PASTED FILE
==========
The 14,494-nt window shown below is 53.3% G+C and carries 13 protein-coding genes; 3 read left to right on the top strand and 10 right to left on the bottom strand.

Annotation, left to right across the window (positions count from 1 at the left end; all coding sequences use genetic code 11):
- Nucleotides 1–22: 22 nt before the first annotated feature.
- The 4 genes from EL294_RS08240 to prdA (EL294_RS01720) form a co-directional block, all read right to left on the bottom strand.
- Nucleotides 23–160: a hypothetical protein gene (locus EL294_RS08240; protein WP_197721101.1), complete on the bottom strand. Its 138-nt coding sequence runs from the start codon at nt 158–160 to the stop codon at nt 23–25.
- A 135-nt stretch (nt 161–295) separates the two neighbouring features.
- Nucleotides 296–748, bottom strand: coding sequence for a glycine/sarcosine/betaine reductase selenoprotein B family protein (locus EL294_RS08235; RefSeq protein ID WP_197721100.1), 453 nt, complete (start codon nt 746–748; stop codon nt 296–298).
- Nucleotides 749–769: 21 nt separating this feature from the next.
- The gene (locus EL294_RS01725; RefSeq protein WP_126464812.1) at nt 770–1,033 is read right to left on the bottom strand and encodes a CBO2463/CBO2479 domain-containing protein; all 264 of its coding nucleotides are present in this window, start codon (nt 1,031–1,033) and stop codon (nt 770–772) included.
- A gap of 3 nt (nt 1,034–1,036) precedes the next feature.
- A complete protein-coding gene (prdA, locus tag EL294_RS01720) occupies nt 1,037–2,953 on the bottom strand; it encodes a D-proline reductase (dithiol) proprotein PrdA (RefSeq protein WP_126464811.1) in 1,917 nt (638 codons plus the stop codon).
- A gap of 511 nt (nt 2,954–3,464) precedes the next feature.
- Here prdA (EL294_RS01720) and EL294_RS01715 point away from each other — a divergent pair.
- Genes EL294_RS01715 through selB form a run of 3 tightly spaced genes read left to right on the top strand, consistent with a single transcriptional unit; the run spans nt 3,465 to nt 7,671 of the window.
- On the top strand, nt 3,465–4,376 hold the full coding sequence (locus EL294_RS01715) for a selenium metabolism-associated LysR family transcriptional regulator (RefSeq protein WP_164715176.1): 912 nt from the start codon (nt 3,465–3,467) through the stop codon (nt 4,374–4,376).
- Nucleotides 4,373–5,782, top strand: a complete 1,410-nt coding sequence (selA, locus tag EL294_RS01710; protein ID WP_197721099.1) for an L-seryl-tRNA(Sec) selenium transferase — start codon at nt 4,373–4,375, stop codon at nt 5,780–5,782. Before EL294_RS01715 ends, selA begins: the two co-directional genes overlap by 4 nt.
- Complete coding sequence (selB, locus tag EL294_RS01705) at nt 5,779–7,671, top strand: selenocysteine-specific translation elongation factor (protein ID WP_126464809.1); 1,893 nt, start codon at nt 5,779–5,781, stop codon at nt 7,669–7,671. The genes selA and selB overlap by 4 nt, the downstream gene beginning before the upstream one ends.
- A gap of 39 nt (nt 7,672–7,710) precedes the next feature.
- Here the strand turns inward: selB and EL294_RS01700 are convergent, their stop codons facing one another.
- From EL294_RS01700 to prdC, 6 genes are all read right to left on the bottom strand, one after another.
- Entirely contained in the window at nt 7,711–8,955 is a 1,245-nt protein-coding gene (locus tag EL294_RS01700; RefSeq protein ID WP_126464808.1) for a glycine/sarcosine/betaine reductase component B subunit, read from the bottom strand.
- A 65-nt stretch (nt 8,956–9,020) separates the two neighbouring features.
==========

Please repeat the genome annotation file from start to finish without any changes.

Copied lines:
The 14,494-nt window shown below is 53.3% G+C and carries 13 protein-coding genes; 3 read left to right on the top strand and 10 right to left on the bottom strand.

Annotation, left to right across the window (positions count from 1 at the left end; all coding sequences use genetic code 11):
- Nucleotides 1–22: 22 nt before the first annotated feature.
- The 4 genes from EL294_RS08240 to prdA (EL294_RS01720) form a co-directional block, all read right to left on the bottom strand.
- Nucleotides 23–160: a hypothetical protein gene (locus EL294_RS08240; protein WP_197721101.1), complete on the bottom strand. Its 138-nt coding sequence runs from the start codon at nt 158–160 to the stop codon at nt 23–25.
- A 135-nt stretch (nt 161–295) separates the two neighbouring features.
- Nucleotides 296–748, bottom strand: coding sequence for a glycine/sarcosine/betaine reductase selenoprotein B family protein (locus EL294_RS08235; RefSeq protein ID WP_197721100.1), 453 nt, complete (start codon nt 746–748; stop codon nt 296–298).
- Nucleotides 749–769: 21 nt separating this feature from the next.
- The gene (locus EL294_RS01725; RefSeq protein WP_126464812.1) at nt 770–1,033 is read right to left on the bottom strand and encodes a CBO2463/CBO2479 domain-containing protein; all 264 of its coding nucleotides are present in this window, start codon (nt 1,031–1,033) and stop codon (nt 770–772) included.
- A gap of 3 nt (nt 1,034–1,036) precedes the next feature.
- A complete protein-coding gene (prdA, locus tag EL294_RS01720) occupies nt 1,037–2,953 on the bottom strand; it encodes a D-proline reductase (dithiol) proprotein PrdA (RefSeq protein WP_126464811.1) in 1,917 nt (638 codons plus the stop codon).
- A gap of 511 nt (nt 2,954–3,464) precedes the next feature.
- Here prdA (EL294_RS01720) and EL294_RS01715 point away from each other — a divergent pair.
- Genes EL294_RS01715 through selB form a run of 3 tightly spaced genes read left to right on the top strand, consistent with a single transcriptional unit; the run spans nt 3,465 to nt 7,671 of the window.
- On the top strand, nt 3,465–4,376 hold the full coding sequence (locus EL294_RS01715) for a selenium metabolism-associated LysR family transcriptional regulator (RefSeq protein WP_164715176.1): 912 nt from the start codon (nt 3,465–3,467) through the stop codon (nt 4,374–4,376).
- Nucleotides 4,373–5,782, top strand: a complete 1,410-nt coding sequence (selA, locus tag EL294_RS01710; protein ID WP_197721099.1) for an L-seryl-tRNA(Sec) selenium transferase — start codon at nt 4,373–4,375, stop codon at nt 5,780–5,782. Before EL294_RS01715 ends, selA begins: the two co-directional genes overlap by 4 nt.
- Complete coding sequence (selB, locus tag EL294_RS01705) at nt 5,779–7,671, top strand: selenocysteine-specific translation elongation factor (protein ID WP_126464809.1); 1,893 nt, start codon at nt 5,779–5,781, stop codon at nt 7,669–7,671. The genes selA and selB overlap by 4 nt, the downstream gene beginning before the upstream one ends.
- A gap of 39 nt (nt 7,672–7,710) precedes the next feature.
- Here the strand turns inward: selB and EL294_RS01700 are convergent, their stop codons facing one another.
- From EL294_RS01700 to prdC, 6 genes are all read right to left on the bottom strand, one after another.
- Entirely contained in the window at nt 7,711–8,955 is a 1,245-nt protein-coding gene (locus tag EL294_RS01700; RefSeq protein ID WP_126464808.1) for a glycine/sarcosine/betaine reductase component B subunit, read from the bottom strand.
- A 65-nt stretch (nt 8,956–9,020) separates the two neighbouring features.